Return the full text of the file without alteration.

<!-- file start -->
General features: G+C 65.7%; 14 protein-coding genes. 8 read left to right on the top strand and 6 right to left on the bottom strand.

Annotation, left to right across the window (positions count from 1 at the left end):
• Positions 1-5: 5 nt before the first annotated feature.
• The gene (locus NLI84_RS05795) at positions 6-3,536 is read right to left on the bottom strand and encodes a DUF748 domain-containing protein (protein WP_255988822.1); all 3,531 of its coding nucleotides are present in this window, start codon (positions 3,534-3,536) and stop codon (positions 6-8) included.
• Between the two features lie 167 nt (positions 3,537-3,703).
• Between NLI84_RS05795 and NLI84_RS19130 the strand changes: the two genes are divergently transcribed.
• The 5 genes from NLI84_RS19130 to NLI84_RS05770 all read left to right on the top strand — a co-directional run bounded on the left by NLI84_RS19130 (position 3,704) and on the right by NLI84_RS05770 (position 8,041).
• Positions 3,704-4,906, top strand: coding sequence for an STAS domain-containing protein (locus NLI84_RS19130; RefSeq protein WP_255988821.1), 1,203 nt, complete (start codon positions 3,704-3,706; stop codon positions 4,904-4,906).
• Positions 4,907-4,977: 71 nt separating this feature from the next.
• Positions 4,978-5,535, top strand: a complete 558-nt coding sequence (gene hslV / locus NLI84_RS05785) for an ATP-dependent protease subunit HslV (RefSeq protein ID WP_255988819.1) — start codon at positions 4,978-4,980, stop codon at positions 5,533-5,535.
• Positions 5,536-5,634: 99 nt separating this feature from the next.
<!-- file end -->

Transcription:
General features: G+C 65.7%; 14 protein-coding genes. 8 read left to right on the top strand and 6 right to left on the bottom strand.

Annotation, left to right across the window (positions count from 1 at the left end):
• Positions 1-5: 5 nt before the first annotated feature.
• The gene (locus NLI84_RS05795) at positions 6-3,536 is read right to left on the bottom strand and encodes a DUF748 domain-containing protein (protein WP_255988822.1); all 3,531 of its coding nucleotides are present in this window, start codon (positions 3,534-3,536) and stop codon (positions 6-8) included.
• Between the two features lie 167 nt (positions 3,537-3,703).
• Between NLI84_RS05795 and NLI84_RS19130 the strand changes: the two genes are divergently transcribed.
• The 5 genes from NLI84_RS19130 to NLI84_RS05770 all read left to right on the top strand — a co-directional run bounded on the left by NLI84_RS19130 (position 3,704) and on the right by NLI84_RS05770 (position 8,041).
• Positions 3,704-4,906, top strand: coding sequence for an STAS domain-containing protein (locus NLI84_RS19130; RefSeq protein WP_255988821.1), 1,203 nt, complete (start codon positions 3,704-3,706; stop codon positions 4,904-4,906).
• Positions 4,907-4,977: 71 nt separating this feature from the next.
• Positions 4,978-5,535, top strand: a complete 558-nt coding sequence (gene hslV / locus NLI84_RS05785) for an ATP-dependent protease subunit HslV (RefSeq protein ID WP_255988819.1) — start codon at positions 4,978-4,980, stop codon at positions 5,533-5,535.
• Positions 5,536-5,634: 99 nt separating this feature from the next.